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Tuesday, June 11, 2013

Think government surveillance is new?

The whole brouhaha over government surveillance of our emails and phone calls gives me two reactions.

First, it makes me laugh because I think people are making a great deal out of not much and second, it kind of p*sses me off because the people complaining are quite likely, also, the ones who would REALLY scream bloody murder if we WERE attacked by some wack-jobs, intent on killing and hurting people in this nation.

And for anyone who thinks this is a new phenomenon, think again.

Back in 1937, the following happened:

"When Princess Juliana of the Netherlands became a mother, CBS planned a fifteen-minute spot" on the radio, mind you "...about the new heir to the House of Orange. For reasons of scheduling, New York changed its mind. The decision to drop it, a cabled order went back to London:


That afternoon, Helen Sioussat found two FBI men at her door."*

Mind you, that's 1937, too.

When it comes to the government surveillance of our emails, so far, I come down with the likes of Right Wing, Republican, small-government, though moderate columnist David Brooks last week on NPR :

"You know, I'm not as bothered as some. I'm somewhat bothered by the secrecy, but I don't feel it's intrusive. Basically, they're running huge amounts of megadata through an algorithm. That feels less intrusive to me than the average TSA search at the airport. And so I don't think it's particularly intrusive. It is supervised by the court. It has some congressional supervision.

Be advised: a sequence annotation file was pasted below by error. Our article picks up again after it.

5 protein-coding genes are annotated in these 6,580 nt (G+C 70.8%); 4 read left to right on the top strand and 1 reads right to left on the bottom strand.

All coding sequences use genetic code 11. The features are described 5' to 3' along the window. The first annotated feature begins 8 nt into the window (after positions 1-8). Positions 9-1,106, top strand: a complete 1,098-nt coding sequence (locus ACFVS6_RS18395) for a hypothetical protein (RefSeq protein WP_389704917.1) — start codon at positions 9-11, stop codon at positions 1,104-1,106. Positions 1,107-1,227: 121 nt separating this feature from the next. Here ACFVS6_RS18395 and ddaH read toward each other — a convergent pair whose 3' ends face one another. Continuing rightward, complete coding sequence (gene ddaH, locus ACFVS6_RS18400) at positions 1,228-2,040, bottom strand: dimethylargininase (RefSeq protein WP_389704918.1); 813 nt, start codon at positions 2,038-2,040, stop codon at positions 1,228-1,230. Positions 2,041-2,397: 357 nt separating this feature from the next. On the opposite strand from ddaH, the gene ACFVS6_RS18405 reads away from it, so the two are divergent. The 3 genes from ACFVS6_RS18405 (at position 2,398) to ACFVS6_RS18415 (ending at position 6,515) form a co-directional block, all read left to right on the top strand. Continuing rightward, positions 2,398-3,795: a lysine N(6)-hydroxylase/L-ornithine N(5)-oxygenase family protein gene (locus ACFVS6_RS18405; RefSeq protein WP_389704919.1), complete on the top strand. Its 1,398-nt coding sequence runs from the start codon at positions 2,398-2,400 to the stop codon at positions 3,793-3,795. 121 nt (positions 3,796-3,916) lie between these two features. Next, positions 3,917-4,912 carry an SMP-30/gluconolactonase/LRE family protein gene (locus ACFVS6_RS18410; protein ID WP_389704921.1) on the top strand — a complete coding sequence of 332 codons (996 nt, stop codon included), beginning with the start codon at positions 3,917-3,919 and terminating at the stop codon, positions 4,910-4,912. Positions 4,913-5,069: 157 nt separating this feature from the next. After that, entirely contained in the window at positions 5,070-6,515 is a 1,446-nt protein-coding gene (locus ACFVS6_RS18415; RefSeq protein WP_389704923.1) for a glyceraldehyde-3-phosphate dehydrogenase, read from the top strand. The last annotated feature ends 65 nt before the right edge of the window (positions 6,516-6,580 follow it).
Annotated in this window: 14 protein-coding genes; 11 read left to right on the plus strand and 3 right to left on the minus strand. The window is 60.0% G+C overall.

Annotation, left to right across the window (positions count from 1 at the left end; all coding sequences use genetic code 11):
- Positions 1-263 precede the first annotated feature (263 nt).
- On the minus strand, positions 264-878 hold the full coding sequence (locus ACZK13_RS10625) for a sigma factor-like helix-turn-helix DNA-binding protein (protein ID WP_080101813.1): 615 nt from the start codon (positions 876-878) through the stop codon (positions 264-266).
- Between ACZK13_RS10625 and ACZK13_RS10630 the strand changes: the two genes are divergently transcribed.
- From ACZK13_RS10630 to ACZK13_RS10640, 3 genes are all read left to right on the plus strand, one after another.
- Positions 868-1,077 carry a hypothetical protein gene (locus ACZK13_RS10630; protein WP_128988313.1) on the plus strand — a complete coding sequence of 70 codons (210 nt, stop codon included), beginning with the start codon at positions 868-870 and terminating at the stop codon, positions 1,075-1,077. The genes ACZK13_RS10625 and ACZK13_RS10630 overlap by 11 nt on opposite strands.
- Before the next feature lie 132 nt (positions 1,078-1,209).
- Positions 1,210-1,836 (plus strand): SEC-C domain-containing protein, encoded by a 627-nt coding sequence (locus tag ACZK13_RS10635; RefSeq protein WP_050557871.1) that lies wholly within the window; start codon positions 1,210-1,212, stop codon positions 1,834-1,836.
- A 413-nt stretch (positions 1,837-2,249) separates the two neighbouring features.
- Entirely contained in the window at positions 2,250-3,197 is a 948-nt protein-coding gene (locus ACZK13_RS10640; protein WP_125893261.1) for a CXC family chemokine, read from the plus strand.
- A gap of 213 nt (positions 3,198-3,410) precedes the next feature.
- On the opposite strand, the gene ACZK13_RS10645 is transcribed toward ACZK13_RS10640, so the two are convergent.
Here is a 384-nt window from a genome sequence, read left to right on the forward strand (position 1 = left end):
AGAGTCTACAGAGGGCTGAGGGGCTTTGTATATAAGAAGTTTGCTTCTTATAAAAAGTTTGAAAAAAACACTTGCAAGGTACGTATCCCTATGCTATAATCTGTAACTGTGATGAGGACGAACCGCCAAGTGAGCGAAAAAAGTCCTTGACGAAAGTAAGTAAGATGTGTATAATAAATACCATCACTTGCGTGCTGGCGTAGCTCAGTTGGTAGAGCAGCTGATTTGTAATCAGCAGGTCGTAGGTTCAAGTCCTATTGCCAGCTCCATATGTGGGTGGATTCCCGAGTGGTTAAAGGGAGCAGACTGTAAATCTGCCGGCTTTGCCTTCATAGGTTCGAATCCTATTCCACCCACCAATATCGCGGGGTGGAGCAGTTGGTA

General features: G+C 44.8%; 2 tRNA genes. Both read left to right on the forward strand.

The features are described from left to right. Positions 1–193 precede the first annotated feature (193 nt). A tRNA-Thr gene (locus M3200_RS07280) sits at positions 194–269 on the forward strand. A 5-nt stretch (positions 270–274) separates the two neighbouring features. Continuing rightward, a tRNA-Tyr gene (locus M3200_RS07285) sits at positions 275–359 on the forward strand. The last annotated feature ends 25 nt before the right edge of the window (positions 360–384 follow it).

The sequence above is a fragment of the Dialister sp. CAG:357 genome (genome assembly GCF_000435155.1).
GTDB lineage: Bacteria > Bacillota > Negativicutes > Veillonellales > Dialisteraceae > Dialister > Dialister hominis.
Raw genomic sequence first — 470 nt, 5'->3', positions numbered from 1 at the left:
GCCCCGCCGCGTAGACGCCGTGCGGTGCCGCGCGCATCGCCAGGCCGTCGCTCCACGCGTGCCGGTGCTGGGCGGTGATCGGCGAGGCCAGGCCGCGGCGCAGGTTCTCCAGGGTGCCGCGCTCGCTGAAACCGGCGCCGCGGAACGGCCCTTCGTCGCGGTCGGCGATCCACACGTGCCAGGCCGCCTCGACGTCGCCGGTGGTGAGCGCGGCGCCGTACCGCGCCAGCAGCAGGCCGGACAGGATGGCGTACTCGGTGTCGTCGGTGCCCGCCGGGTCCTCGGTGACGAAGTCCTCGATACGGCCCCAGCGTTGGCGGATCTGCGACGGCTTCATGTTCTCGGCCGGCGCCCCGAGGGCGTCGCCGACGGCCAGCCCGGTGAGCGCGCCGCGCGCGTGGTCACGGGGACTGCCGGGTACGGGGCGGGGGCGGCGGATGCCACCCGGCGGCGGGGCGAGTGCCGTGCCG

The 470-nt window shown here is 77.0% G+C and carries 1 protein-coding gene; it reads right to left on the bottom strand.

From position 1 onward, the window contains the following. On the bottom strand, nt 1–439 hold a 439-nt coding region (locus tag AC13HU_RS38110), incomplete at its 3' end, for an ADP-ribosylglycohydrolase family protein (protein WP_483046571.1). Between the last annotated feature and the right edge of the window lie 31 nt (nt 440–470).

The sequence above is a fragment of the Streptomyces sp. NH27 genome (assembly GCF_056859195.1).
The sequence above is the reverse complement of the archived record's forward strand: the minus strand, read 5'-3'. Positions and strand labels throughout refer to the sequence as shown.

It seems to be reasonably narrowly focused. And so I don't regard this as a crime against our civil liberties. I regard it as a somewhat moderate and balanced way to look for people who are calling bad people."

What the government is doing was put by the Executive, Legislative and Judicial branches, also, so it's not as though it hasn't been "aired out", so to speak. It was never a big secret.

And what's the alternative choice?  That we have wackos with bombs running around the country for some God-knows-what purpose, trying to kill and hurt Americans?

I'll stick with the possible loss of a little privacy every time.

*Director of Talks and Public Affairs for CBS radio from 1937 to 1958. Passage taken from the book
 Murrow: His Life and Times by A. M. Sperber.


Week In Politics: Sifting Through Surveillance

Additional, great article, just out this week, that rather agrees with my points:

The New Yorker:  So Are We Living in 1984?

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